Tag Archives: Arconciel/La Souche

The alpine Mesolithic and the scrapers from Arconciel/La Souche. Oh, and much much more!

Way back in 2014 Laure Bassin and I presented the first results of our Gestures of TransitionsGestures of Transitions project at the MesoLife conference in Selva di Cadore in the beautiful Dolomites. Now these results have been published in a new volume of Preistoria Alpina. We could increase our results beyond those presented in the poster then and are pleased to be able to show a nice summary of our study of the scrapers from the Late Mesolithic layers at Arconciel/La Souche, Switzerland.

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Late Mesolithic scrapers from Arconciel/La Souche, Switzerland. Illustration: SAEF/AAFR

Scrapers are special at this site. Not only are many extremely small, an extraordinary large proportion of tools found at Arconciel/La Souche, over 50% of tools, were scrapers. So, curious about what we found out about these seemingly so insignificant little tools? You can download the paper here:

Cornelissen, M. and Bassin, L., 2016. Alpine raw materials and the production and use of scrapers at the Swiss Late Mesolithic site of Arconciel/La Souche, Preistoria Alpina 48, pp. 11-19

Abstract
The well stratified rock shelter site of Arconciel/La Souche, Switzerland was repeatedly occupied between 7100 and 4900 cal BC. It lies in the Sarine river valley at the foot of the Prealps. This paper presents the first preliminary results of the study of the scrapers from this site. Of the chipped stone tool categories, scrapers are the most numerous found at Arconciel/La Souche. A combined technological and microscopic use wear study of the scrapers from three assemblages (ensemble
3, 4 and 5) has allowed us to examine the use and production of scrapers as well as how production and use relate to the various raw materials utilised at Arconciel/La Souche. We were able to show that although scraper morphology remained stable over time, there was a significant change in the relationship between raw materials and scraper production as well as the use of scrapers.
This research will be expanded to include other assemblages and chipped stone artefact categories from Arconciel/La Souche, but has already provided important new insights into artefact use-life in the still relatively poorly understood millennium leading up to the end of the Mesolithic on the Swiss Plateau and the nearby Prealps.

But there is even more! Preistoria Alpina has changed its set-up. The journal is now only available online and open-access. All posters from the MesoLife conference were published in this volume and are available! The papers presented one those hot summer days in the Dolomites have recently been published in volume 423 of Quaternary International. (With a little something about recent Mesolithic finds in the Swiss Alps by Thomas Reitmaier and myself.) That makes an amazing total of 48 articles on alpine Mesolithic!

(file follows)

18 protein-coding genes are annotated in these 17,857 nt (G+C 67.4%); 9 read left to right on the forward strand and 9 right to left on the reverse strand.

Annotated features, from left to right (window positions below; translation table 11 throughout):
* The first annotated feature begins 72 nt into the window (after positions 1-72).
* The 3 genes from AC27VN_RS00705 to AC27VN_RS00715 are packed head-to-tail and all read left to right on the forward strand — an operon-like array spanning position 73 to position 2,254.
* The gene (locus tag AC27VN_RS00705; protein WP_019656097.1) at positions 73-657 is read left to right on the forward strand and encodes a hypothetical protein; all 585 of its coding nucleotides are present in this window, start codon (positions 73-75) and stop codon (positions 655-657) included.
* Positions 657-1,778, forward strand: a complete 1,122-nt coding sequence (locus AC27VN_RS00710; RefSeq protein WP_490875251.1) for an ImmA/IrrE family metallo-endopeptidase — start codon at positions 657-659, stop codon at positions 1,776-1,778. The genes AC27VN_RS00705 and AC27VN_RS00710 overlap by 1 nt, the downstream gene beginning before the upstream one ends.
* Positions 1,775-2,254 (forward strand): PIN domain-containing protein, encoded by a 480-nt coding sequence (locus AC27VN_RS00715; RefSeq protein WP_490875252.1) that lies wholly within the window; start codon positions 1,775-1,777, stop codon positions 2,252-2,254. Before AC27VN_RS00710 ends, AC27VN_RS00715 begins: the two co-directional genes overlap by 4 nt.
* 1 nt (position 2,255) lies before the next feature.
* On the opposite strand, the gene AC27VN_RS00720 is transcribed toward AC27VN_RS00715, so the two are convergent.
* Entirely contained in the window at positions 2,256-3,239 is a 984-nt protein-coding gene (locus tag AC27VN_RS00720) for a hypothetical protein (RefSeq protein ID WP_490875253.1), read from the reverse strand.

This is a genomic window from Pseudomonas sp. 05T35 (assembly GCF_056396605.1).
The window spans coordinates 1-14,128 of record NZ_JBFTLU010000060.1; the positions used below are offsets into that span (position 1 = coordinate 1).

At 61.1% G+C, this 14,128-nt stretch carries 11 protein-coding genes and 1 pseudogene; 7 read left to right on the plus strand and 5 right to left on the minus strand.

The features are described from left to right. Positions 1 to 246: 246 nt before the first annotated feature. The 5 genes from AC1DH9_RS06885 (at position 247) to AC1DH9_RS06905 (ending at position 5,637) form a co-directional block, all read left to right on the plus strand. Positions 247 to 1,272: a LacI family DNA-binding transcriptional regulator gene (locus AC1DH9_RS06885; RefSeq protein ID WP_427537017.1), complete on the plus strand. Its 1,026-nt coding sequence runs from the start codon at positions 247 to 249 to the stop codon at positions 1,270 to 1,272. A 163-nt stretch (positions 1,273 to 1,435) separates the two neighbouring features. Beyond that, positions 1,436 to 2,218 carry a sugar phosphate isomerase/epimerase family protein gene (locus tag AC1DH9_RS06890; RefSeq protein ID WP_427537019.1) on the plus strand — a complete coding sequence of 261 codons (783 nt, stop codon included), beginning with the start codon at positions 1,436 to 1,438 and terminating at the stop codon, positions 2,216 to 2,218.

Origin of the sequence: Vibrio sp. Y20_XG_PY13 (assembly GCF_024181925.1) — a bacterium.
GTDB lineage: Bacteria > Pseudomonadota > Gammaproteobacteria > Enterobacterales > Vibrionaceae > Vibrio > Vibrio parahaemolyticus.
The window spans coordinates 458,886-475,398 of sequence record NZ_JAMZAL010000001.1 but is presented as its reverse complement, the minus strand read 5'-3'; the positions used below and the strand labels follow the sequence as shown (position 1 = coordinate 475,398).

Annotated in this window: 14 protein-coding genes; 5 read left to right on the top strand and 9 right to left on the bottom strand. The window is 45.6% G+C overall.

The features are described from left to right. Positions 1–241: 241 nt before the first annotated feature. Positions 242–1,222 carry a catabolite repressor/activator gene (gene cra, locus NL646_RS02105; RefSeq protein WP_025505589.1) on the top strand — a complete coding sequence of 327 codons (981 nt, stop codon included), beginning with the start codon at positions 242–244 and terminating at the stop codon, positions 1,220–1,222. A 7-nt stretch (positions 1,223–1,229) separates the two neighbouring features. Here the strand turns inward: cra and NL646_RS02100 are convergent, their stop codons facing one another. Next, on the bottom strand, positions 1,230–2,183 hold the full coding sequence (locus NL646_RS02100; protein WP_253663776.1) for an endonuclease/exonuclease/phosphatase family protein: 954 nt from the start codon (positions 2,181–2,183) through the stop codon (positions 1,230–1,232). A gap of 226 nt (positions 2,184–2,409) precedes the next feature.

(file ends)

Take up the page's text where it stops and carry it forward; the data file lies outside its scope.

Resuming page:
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Late Mesolihtic scrapers from Arconciel/La Souche, Switzerland. Illustration: SAEF/AAFR

These two volume show how vibrant the research of the Mesolithic in alpine and mountainous enviroments has become of late and will undoubtly be shown to be valuable additions to our knowledge of the Mesolithic in Europe. Hats off to the MesoLife organisers and editors of these two volumes!

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The “Gestures of Transition” circus is still touring: This week at the Berner Zirkel!

About two weeks ago Laure Bassin and I presented our PhD research at the Universität Zürich. And that’s not it yet. We are very excited to annouce that this Thursday, December 8th, we will be talking (in German) about the “Gestures of Transitions” project at the Berner Zirkel für Ur- und Frühgeschichte. Samichlaus will be off again by then, but it will be a bag full of Mesoltihic goodies for everyone! Artefact biographies, use wear, chaînes opératoires, all based on our research on the lithic material from Arconciel/La Souche and Lutter/St-Joseph. In short the Mesolithic-Neolithic transition in Switzerland from a different point of view. The Berner Zirkel talks are aimed at the general public. Do look in if you are nearby. We would live to see you there!

Donnerstag 8.12.2016 18:30  –  Universität Bern, Hörsaal 114

Steingeschichten. Das Endmesolithikum zwischen Voralpen und Jura, geschrieben von den letzten Jäger- und Sammler/innen

Mit ihrer für das schweizerische Mittelland einzigartigen Stratigraphie ermöglicht es die Fundstelle Arconciel/La Souche (Kt. Freiburg) 2000 Jahre des Mesolithikums zu erforschen. Die ebenfalls vor wenigen Jahren untersuchte Fundstelle Lutter/St. Joseph (Elsass, FR) dient dabei als Vergleich. Im Nationalfonds-Projekt «Gestures of Transitions» wird mit neuen methodologischen Ansätzen das Ende des Mesolithikums im peri-alpinen Europa untersucht. Im Zentrum stehen Artefaktbiographien und die Kombination von technischen Untersuchungen und Gebrauchsspurenanalysen.

Wie wiederspiegeln sich die tiefgreifenden sozialen und wirtschaftlichen Veränderungen am Übergang zum Neolithikum in der Herstellung und im Gebrauch der Artefakte? Und erlauben sie es die Geschichten, welche sich an den zwei Orten abspielten, zu rekonstruieren?

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Experimentally cutting wild boar bone with hafted lithic tools. Photo: M. Cornelissen

The Berner Zirkel is also on Facebook with all sorts of new about archaeology in the canton of Berne and the region.

The “Gestures of Transition” circus is touring again!